ANCESTORS

He clearly remembers standing on the edge
peering down into the almost bottomless canyon,
listening to the narrow river slide across the rocks
thrown down by its walls over millennia.
He was a visitor here, knew he would stay
only briefly, then leave, his spirit hiding
among the rocks in the nearby mountains,
staring down on the mesa for eternity.
He remembers listening for coyote, begging
the wily one to tell him the tales of its ancestors
with whom he will soon share this canyon.
All he hears is the wail of the jackrabbit,
coyote’s message in a foreign voice,
as night engulfs the mesa and he
stares up at the galaxies and stars
which barely notice the small orb
hanging in the distant sky.

BODHIDHARMA’S VAST EMPTINESS

If you go walking one day
and meet a person you think
may be the Buddha, ask him
what is the heart of all of the sutras.
If he answers you with Dharma
will you be certain this person
is not the Buddha?
If, on the other hand,
he says nothing at all,
and merely holds up a mirror,
will you be certain you
are seeing the Buddha?
Decide before he crosses
the river and is gone from sight.


A reflection on Case 1 of Bring Me the Rhinoceros (Koans)

SLIP SLIDING AWAY

There comes a moment
at which both memory and history
become blurred at the edges,
where the bedrock on which belief
has been so carefully erected
seems more magma, shifting
threatening to bring down the superstructure
of desire and assumption.
It is the fading that is at once
both fear inducing and exhilarating
for faith is tested and will most likely fail
leaving uncertainty in place of illusion.
This is the joy and treat of aging
where your own life has former lives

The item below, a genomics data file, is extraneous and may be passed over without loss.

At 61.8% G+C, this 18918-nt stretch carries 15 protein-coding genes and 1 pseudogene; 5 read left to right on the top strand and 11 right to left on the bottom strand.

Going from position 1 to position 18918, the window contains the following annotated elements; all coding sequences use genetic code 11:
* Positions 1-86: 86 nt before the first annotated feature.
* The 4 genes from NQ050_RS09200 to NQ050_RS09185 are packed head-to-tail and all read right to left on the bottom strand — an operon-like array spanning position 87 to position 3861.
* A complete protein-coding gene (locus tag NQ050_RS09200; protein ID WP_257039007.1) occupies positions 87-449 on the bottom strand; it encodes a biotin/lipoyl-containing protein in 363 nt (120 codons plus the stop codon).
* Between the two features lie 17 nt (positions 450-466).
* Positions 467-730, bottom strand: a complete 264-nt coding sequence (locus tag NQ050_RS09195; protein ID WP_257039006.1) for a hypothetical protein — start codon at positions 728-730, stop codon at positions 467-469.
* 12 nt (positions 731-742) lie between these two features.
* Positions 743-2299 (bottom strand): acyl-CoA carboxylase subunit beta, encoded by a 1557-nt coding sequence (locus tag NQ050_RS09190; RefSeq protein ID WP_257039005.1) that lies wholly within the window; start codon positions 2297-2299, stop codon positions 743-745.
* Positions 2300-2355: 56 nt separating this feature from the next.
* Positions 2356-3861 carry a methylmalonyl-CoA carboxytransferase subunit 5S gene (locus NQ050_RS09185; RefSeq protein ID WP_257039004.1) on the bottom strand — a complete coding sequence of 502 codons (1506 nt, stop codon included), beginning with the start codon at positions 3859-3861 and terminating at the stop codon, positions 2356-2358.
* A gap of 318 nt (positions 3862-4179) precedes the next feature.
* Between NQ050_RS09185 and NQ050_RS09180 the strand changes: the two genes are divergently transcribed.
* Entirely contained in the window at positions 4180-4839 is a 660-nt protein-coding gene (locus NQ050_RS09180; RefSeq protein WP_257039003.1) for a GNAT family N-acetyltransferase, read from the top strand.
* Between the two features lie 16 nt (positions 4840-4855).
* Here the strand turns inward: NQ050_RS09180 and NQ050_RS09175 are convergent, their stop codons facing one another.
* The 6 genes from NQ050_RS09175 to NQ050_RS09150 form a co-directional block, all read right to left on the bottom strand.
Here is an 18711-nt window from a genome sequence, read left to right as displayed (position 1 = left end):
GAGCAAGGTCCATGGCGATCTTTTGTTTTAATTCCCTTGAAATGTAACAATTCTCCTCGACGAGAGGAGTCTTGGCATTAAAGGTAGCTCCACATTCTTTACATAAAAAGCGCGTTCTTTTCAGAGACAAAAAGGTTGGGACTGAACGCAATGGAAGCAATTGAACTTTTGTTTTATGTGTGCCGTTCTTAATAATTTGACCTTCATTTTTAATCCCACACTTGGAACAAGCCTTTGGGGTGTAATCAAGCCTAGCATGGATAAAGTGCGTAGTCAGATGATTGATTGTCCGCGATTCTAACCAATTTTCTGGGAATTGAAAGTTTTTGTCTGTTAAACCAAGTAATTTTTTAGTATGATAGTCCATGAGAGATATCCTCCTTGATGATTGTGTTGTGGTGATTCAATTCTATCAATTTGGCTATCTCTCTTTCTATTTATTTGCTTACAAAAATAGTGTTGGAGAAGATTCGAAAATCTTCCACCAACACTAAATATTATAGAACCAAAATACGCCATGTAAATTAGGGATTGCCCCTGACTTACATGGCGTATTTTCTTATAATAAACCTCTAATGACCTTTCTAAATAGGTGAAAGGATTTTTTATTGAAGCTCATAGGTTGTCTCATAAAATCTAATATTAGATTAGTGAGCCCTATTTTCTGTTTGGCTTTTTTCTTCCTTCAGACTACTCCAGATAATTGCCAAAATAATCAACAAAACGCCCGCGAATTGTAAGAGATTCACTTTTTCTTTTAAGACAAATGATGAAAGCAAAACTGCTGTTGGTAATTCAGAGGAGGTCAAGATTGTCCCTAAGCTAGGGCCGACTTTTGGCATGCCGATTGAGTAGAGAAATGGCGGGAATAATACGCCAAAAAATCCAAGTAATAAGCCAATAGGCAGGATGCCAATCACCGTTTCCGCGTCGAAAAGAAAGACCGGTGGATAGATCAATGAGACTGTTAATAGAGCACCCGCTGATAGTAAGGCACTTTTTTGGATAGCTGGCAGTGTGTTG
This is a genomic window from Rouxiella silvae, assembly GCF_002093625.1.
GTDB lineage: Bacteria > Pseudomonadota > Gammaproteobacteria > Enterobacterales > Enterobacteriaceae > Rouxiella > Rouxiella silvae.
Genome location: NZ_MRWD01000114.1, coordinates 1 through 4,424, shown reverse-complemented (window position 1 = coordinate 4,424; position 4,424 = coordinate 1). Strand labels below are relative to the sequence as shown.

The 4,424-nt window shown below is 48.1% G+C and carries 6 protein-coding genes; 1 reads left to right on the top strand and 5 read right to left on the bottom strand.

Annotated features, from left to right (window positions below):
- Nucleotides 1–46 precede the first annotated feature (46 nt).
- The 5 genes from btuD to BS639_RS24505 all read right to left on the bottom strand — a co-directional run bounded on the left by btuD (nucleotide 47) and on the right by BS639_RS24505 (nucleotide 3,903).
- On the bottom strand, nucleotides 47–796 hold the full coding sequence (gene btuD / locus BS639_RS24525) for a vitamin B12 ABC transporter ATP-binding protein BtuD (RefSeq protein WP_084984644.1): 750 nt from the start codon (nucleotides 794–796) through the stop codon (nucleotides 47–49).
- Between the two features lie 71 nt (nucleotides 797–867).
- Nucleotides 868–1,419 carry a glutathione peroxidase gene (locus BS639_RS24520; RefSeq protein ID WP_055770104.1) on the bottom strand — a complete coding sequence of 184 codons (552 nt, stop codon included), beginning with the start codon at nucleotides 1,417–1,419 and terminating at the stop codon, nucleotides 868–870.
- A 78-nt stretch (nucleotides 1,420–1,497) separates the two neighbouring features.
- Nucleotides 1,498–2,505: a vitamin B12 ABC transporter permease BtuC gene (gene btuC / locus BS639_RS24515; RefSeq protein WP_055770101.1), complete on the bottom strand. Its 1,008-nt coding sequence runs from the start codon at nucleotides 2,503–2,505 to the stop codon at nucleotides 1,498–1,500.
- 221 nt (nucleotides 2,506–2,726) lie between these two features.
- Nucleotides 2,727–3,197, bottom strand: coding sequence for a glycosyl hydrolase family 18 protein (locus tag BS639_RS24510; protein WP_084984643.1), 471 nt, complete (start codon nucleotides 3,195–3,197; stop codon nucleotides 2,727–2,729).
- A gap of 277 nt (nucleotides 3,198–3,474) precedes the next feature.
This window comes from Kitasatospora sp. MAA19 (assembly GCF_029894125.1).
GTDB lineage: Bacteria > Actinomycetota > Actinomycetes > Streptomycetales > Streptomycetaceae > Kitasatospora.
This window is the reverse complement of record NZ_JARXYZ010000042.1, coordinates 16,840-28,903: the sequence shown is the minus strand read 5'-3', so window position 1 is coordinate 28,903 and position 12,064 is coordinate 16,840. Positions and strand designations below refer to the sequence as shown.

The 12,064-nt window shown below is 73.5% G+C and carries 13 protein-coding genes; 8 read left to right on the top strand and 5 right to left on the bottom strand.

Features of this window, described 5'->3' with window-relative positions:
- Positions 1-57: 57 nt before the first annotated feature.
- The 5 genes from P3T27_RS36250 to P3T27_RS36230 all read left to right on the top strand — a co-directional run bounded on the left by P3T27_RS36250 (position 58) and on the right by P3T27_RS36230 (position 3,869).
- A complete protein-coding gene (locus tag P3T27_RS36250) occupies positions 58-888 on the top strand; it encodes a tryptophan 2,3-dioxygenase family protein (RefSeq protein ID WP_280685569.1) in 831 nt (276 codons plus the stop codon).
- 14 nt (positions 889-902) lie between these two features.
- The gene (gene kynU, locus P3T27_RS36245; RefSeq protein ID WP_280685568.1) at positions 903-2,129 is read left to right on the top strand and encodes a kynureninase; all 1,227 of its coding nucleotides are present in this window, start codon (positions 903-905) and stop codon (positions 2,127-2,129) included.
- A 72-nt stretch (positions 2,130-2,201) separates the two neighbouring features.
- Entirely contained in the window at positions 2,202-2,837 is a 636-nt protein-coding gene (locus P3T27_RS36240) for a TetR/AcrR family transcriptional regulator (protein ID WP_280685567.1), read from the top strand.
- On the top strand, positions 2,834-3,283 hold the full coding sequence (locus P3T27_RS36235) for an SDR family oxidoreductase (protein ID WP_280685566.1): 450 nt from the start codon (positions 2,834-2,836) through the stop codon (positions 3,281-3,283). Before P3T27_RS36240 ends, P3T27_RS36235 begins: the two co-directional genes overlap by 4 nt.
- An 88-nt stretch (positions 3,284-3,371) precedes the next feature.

that you cannot be certain you lived,
which seem familiar enough but
never with the crystalline clarity
you imaged memory must have.
Memory is a Buddhist river
and so much of the fun
is continually getting
your feet wet once again.

ACROSS

Across the river
running limpid as mercury
the sky is gun-metal gray
and many stand
in the windows
of their small apartments
and stare at buildings
sitting like mausolea.
On this side of the river
running limpid as mercury
the sky is gun-metal gray
and many stand
in the windows
of their small apartments
and stare at buildings
sitting like mausolea.
Tomorrow across the river
the sky will be blue
and a cold sun will shine
and the river
will swallow its reflection.
Tomorrow on this side of the river
the sky will be blue
and a cold sun will shine
and the river
will swallow its reflection.

MUSING (4 HAIKU)

Out the plane window
a lake or a sea of clouds
Why does it matter?

 

during an eye blink
the butterfly spreads its wings
galaxies collapse

 

Cats curl in furred sleep
the moon crawls across the sky
a monk awakens

 

leaves cling to the trees
the rivers flow more slowly
the stone is unmoved

RIVERSIDE

The great bronze kings
of the Chosun Dynasty
look down from Mount Namsan
over the city, valleys
of small homes, neatly
tiled roofs over
ramshackle walls,
with small gardens
clustered atop
amid clothes drying racks
and cars careening
along narrow streets.
The old woman
wraps the pink towel
around on her scalp
like some garish bun
and lifts the packages
carefully bound
balanced on her head
and trudges slowly down
the cobbled street
to Namdaemun market.
In It’aewon, the man
bent, creaking, lifts
the handle of the old cart
and begins a slow shuffle
up the alley straining
against time and gravity.
They look down from
the mountain at the
great South Gate
and their hanboks
weigh heavier
with the fall of night
while the Han
flows on uncaring.